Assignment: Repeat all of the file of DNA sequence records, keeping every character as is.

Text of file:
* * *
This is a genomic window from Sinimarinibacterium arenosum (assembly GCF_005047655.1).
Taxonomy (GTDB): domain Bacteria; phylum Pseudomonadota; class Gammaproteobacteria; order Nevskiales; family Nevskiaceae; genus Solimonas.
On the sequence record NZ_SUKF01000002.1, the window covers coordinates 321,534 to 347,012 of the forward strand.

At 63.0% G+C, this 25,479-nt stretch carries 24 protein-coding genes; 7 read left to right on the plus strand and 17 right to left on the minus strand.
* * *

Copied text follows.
This is a genomic window from Sinimarinibacterium arenosum (assembly GCF_005047655.1).
Taxonomy (GTDB): domain Bacteria; phylum Pseudomonadota; class Gammaproteobacteria; order Nevskiales; family Nevskiaceae; genus Solimonas.
On the sequence record NZ_SUKF01000002.1, the window covers coordinates 321,534 to 347,012 of the forward strand.

At 63.0% G+C, this 25,479-nt stretch carries 24 protein-coding genes; 7 read left to right on the plus strand and 17 right to left on the minus strand.